This month, the whole month, we celebrate senior pets with National adopt a senior pet month and we hope that many senior pets will find forever-loving homes.
The shelters are full of senior pets that were either homeless their whole lives or were left there by their owners because they did not know how to handle them once they reached their golden age.
And, that is very sad because senior pets are more loving than young ones and they have so much love to offer. Young animals need so much patience and training, that the senior pets don’t need from you. They just need love and daily walking.
About Senior Pet Month
A lot of our seniors have grown up with a dog, and sometimes these dogs are the seniors we love. We want to raise awareness for the relationships that senior pets build with their owners, so we encourage people to adopt elderly dogs or cats in need. Why do we care about raising awareness for elderly pets?
Although dogs and cats have shorter life expectancies than some other species, older pets bring a lot to the table. They teach us lessons and we learn from them in ways that are both big and small, including the following:
Older pets can offer adjunct lessons on understanding death. Pets can teach us about death in a number of ways. Most people know that some animals grieve when their owners die, but some animals also exhibit signs of grief.
In studies with dogs and cats, a team of professors found that animals grieved in various ways when they were separated from their owners.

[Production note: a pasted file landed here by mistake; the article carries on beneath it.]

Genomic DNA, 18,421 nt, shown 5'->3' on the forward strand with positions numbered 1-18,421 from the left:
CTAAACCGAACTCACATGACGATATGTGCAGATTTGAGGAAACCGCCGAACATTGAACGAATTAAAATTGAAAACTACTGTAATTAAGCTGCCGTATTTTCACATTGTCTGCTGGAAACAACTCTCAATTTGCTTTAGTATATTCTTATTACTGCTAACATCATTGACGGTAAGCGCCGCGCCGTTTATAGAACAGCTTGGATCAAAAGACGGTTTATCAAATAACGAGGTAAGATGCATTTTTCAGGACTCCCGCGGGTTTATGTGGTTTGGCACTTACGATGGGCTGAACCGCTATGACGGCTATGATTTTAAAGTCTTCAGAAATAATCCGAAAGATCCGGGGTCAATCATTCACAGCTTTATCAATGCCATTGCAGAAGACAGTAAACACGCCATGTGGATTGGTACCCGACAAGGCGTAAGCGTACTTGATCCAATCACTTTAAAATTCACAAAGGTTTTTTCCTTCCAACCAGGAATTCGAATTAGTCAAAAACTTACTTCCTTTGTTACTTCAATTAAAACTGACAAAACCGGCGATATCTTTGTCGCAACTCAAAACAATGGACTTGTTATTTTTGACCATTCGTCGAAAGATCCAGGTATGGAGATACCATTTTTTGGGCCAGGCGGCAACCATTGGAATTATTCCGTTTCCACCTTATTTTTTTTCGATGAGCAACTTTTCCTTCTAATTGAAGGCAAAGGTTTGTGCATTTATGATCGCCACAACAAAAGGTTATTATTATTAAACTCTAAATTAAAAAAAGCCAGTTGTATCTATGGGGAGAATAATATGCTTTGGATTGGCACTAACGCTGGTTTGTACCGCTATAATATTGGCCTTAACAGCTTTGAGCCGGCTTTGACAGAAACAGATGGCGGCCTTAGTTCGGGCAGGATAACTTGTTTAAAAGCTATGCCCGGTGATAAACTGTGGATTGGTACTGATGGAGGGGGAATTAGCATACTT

The grief exhibited by these animals is similar to the way people grieve. Older pets may teach us how to deal with our own feelings about death and grieving.
The Implications of Adopting a Senior Pet
Yes, many senior pets have illnesses, but so do old people and we don’t give up on them. This means that owning a senior pet will not be cheap because they will require more veterinary visits and wellness checkups. But all the love they will give is priceless. This should not deter you from adopting a senior pet from a shelter and give it all the love you have.
Welcoming a new furry friend to your family is not easy to do, but there are a few things you should be aware of before you officially take on the responsibility.
Whether you adopt from an animal shelter or rescue, it is important that the pet had been well-socialized and has had good experiences with other people and animals. Additionally, adoption agencies typically require that pets be spayed or neutered before leaving their care.
If your new pet is an adult, bring them to a veterinarian for a checkup within the first few weeks. The vet will make sure they received all necessary vaccinations, and confirm that your pup or kitty has been spayed or neutered. They will also be able to detect signs of health issues, such as dental problems or parasites. It is best to treat the pet’s medical needs while still in the shelter environment so that they won’t scare off prospective adoptees.
Seniors have special needs, too. Make sure you are up for the challenge. Pets can live a long time (15+ years), so make sure you’re prepared to care for the pet for a long time to come.
Adopted senior pets are more grateful and all adopters say that they haven’t regretted it. Be part of the change we want to make an adoption. Adopt a senior pet today and make a little Fido happy. You will never regret it.
If you liked this article, read “Caring for Senior Pets” on our blog.
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